We are one of only 25 exhibitors invited to participate in Sight Unseen OFFSITE, a cutting-edge cultural event that connects forward-thinking brands with the best independent design studios. On view is something completely new: Twyla art in virtual reality.
Sight Unseen’s editors curated our art based on their top interior design trends for 2017, and visitors can experience it inside seven unique virtual reality spaces created by up-and-coming designer, and newest Twyla artist, Tom Hancocks.
The pieces on these walls are by artists Winston Chmielinski and Yorgos Stamkopoulos, both based in Berlin. Winston's artwork (left) follows the "Classical Remix" trend as identified by Sight Unseen. This trend's virtual environment includes an eclectic mix of ultra-contemporary pieces with classical ones, like Persian rugs, oil paintings, and ornate wooden armoires.
In a complete 180, the "80s Japan" space that incorporates Yorgos's artwork features sleek spaces and a neon glow, plus gives a nod to the groundbreaking furniture of Shiro Kuramata, whose pieces are having a huge influence on contemporary furniture now.
The works on the far back wall are by artists Tom Hancocks and Esmeralda Kosmatopoulos. Both explore technology in their work. Tom, who is also the designer behind the VR environments featured in our OFFSITE booth, creates stylishly avant-garde spaces and objects that exist solely in the digital realm. His art is featured in the "Global Minimalism" room, which shows a mash-up of light and airy furniture and rustic, craft-inspired details.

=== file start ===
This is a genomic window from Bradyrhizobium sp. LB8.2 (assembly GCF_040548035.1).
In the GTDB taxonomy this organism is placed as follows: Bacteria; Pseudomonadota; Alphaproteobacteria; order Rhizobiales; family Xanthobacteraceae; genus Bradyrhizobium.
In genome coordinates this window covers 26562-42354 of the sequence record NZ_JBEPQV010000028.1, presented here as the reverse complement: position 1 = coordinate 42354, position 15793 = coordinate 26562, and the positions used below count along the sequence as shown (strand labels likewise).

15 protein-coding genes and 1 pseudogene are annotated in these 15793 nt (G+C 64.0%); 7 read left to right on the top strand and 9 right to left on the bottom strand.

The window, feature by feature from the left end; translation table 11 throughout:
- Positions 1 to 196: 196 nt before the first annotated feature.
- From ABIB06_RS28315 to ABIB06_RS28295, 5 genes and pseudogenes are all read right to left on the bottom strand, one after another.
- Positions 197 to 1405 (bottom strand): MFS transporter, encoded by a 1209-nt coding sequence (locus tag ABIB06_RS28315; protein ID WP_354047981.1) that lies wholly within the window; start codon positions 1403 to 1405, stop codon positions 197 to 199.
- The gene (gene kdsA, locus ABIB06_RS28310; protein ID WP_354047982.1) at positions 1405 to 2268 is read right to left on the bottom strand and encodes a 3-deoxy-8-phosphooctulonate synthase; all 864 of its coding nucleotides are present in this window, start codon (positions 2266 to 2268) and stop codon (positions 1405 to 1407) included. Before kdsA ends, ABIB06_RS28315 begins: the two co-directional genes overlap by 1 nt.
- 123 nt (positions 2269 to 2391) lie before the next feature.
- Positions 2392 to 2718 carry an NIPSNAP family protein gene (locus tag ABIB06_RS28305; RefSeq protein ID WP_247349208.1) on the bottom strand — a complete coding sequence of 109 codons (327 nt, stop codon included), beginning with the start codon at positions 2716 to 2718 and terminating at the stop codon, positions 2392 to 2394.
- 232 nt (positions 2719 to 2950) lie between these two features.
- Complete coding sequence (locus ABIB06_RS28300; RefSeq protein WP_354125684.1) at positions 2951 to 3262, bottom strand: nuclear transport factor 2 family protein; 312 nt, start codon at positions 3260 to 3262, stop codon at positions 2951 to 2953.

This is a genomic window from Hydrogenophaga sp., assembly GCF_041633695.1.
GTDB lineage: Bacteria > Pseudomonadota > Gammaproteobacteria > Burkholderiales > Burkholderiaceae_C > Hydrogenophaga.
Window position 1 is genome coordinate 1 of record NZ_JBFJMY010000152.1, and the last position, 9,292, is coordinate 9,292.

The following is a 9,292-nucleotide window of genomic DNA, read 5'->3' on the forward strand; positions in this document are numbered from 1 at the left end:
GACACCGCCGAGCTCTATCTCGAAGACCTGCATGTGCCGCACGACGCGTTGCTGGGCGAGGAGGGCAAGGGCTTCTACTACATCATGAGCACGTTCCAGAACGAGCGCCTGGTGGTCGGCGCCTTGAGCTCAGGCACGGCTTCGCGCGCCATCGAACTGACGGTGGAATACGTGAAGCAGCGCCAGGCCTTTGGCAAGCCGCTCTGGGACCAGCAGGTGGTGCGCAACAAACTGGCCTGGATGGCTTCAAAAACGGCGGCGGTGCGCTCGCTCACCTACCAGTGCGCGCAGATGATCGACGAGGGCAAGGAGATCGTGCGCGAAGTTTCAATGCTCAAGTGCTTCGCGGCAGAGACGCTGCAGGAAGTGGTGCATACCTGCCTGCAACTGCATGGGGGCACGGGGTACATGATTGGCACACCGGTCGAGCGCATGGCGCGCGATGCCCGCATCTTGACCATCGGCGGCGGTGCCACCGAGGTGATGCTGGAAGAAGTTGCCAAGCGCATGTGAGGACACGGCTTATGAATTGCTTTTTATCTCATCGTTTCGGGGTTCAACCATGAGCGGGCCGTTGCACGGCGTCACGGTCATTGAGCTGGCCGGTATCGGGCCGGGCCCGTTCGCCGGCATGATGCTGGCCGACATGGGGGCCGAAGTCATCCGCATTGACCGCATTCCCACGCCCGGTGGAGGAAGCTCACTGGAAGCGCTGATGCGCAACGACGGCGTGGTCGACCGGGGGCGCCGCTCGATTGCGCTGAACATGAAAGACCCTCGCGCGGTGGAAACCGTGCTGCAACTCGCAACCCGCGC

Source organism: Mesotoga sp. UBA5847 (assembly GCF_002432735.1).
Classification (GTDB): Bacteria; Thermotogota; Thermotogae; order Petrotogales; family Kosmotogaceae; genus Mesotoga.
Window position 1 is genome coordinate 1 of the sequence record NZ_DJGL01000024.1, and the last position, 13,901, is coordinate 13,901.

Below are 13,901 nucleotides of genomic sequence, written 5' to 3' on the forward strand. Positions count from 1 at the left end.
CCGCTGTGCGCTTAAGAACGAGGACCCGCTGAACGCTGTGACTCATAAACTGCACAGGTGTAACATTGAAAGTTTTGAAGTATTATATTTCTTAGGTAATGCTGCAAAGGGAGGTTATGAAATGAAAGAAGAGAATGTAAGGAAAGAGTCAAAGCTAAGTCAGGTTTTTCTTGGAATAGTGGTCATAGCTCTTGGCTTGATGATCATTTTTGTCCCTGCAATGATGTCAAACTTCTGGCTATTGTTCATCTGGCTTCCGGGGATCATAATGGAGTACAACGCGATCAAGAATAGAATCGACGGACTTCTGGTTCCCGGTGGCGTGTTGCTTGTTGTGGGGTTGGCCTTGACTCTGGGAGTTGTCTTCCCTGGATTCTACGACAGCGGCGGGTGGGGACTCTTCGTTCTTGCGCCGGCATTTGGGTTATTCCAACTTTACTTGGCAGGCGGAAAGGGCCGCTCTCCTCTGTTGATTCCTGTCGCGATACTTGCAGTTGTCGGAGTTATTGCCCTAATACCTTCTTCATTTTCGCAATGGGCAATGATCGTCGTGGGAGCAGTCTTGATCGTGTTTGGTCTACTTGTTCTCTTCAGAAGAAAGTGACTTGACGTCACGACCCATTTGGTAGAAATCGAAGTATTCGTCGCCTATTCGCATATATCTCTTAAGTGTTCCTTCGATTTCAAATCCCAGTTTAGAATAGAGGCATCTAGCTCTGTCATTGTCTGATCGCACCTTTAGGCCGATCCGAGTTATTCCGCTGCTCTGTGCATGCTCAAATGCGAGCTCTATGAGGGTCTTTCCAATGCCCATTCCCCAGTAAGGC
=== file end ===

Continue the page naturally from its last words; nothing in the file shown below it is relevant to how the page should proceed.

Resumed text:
Esmeralda's work, on the other hand (see what we did, there?), questions the rampant use of technology in society. Her prints depict hands cast in plaster while swiping through smart phones. They fit perfectly in the room dubbed "Mies 2.0," which showcases minimalist sculpture, modern furniture and huge windows, a la the Barcelona Pavilion.
Twyla artist, Tim Biskup, uses his background in graphic design and illustration to create bold compositions that are technically complex studies of color, subject matter, and design theory. We think his art pairs perfectly with the "70s Chic" trend; 70s leather sofas are a massive trend right now — especially anything by Percival Laufer or De Sede, and especially when paired with Lucite or glass furniture and tons of plants.
Twyla artists, Carolanna Parlato and Anne Senstad, are both featured on this wall, and though they look seamless together, these pieces fit into different trends. Carolanna's work is highlighted in the "Muted Scandi Pastel" room. Pastel colors are everywhere in interiors, particularly paired with pale, sleek wood. On the opposite of the color spectrum is the "Color Blocking" trend, often featuring bright and bold colored walls.